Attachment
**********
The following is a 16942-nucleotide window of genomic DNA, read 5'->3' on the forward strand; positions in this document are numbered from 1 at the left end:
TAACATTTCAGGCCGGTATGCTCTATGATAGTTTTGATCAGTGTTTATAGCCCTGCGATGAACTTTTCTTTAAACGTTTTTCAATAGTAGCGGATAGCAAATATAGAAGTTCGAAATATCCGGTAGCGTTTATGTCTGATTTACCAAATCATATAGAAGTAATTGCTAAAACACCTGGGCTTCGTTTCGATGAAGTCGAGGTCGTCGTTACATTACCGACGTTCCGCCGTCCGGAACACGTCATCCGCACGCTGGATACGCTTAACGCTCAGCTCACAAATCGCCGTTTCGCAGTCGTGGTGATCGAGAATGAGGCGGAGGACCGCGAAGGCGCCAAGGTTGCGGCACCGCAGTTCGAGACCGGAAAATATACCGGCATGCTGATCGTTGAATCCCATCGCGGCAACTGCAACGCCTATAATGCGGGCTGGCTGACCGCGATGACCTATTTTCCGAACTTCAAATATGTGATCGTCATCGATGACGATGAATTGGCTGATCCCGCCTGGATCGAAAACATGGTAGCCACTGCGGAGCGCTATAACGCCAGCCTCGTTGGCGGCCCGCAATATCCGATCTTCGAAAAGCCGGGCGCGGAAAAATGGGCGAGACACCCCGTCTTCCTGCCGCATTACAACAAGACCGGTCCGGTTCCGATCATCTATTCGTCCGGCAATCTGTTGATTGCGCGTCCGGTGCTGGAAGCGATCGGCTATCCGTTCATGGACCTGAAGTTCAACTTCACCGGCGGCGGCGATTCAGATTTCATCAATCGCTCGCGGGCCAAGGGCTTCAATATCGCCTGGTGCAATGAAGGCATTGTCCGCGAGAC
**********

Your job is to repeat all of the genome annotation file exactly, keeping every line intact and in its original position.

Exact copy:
The following is a 16942-nucleotide window of genomic DNA, read 5'->3' on the forward strand; positions in this document are numbered from 1 at the left end:
TAACATTTCAGGCCGGTATGCTCTATGATAGTTTTGATCAGTGTTTATAGCCCTGCGATGAACTTTTCTTTAAACGTTTTTCAATAGTAGCGGATAGCAAATATAGAAGTTCGAAATATCCGGTAGCGTTTATGTCTGATTTACCAAATCATATAGAAGTAATTGCTAAAACACCTGGGCTTCGTTTCGATGAAGTCGAGGTCGTCGTTACATTACCGACGTTCCGCCGTCCGGAACACGTCATCCGCACGCTGGATACGCTTAACGCTCAGCTCACAAATCGCCGTTTCGCAGTCGTGGTGATCGAGAATGAGGCGGAGGACCGCGAAGGCGCCAAGGTTGCGGCACCGCAGTTCGAGACCGGAAAATATACCGGCATGCTGATCGTTGAATCCCATCGCGGCAACTGCAACGCCTATAATGCGGGCTGGCTGACCGCGATGACCTATTTTCCGAACTTCAAATATGTGATCGTCATCGATGACGATGAATTGGCTGATCCCGCCTGGATCGAAAACATGGTAGCCACTGCGGAGCGCTATAACGCCAGCCTCGTTGGCGGCCCGCAATATCCGATCTTCGAAAAGCCGGGCGCGGAAAAATGGGCGAGACACCCCGTCTTCCTGCCGCATTACAACAAGACCGGTCCGGTTCCGATCATCTATTCGTCCGGCAATCTGTTGATTGCGCGTCCGGTGCTGGAAGCGATCGGCTATCCGTTCATGGACCTGAAGTTCAACTTCACCGGCGGCGGCGATTCAGATTTCATCAATCGCTCGCGGGCCAAGGGCTTCAATATCGCCTGGTGCAATGAAGGCATTGTCCGCGAGAC